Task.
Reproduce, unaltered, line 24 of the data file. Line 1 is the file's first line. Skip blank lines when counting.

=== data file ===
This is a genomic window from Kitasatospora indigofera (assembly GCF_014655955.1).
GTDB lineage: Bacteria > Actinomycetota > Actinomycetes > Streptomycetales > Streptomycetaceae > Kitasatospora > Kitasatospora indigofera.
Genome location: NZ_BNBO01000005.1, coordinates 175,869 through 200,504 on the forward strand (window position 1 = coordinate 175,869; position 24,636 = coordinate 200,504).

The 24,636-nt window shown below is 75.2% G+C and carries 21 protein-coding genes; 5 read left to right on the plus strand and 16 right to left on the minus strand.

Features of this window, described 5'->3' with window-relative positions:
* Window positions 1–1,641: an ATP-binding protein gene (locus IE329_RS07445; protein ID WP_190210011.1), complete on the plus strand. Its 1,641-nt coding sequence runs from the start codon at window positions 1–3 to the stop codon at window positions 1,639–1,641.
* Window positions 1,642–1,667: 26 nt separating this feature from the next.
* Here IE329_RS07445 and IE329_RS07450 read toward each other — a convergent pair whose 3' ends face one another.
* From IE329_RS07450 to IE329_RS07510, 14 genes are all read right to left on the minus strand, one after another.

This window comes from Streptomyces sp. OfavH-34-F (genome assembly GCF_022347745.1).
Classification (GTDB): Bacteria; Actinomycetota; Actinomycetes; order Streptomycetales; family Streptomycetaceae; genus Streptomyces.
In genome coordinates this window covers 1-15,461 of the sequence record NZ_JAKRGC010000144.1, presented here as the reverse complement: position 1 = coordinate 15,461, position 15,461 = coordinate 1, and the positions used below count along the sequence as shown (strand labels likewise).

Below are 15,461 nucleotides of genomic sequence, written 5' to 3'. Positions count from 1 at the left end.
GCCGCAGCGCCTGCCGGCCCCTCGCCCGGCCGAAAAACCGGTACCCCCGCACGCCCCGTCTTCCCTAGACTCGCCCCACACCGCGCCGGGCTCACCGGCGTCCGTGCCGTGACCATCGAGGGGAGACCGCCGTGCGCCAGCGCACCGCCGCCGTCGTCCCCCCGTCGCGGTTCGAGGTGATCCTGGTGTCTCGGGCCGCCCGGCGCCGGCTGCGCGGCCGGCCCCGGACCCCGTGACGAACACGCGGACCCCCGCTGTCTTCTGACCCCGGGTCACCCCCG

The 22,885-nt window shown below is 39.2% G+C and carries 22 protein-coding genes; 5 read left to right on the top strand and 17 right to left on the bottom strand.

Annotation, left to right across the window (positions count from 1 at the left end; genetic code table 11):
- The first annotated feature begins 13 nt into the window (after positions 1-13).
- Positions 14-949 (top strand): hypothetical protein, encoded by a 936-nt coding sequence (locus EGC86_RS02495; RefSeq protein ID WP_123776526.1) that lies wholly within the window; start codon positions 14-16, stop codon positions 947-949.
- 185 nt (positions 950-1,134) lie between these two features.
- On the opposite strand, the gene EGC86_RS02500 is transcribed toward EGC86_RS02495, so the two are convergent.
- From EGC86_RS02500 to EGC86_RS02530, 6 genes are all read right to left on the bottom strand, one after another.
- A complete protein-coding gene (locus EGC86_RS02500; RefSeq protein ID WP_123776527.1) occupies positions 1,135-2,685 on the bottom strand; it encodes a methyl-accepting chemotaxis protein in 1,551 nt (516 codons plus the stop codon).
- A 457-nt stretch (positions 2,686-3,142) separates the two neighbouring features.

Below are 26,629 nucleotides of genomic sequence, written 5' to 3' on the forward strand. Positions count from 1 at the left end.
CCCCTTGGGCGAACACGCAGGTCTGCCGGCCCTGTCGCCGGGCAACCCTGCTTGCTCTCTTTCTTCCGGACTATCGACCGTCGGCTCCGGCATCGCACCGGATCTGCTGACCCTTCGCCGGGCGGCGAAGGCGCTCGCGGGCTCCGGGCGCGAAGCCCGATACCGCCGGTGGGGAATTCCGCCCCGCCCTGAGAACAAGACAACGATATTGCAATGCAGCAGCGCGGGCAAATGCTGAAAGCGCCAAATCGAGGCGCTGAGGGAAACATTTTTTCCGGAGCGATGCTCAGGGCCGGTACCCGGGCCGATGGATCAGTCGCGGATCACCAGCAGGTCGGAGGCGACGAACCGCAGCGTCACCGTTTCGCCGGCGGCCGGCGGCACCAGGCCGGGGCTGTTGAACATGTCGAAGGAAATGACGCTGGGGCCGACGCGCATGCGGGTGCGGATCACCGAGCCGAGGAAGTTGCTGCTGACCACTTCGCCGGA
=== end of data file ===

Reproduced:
Below are 26,629 nucleotides of genomic sequence, written 5' to 3' on the forward strand. Positions count from 1 at the left end.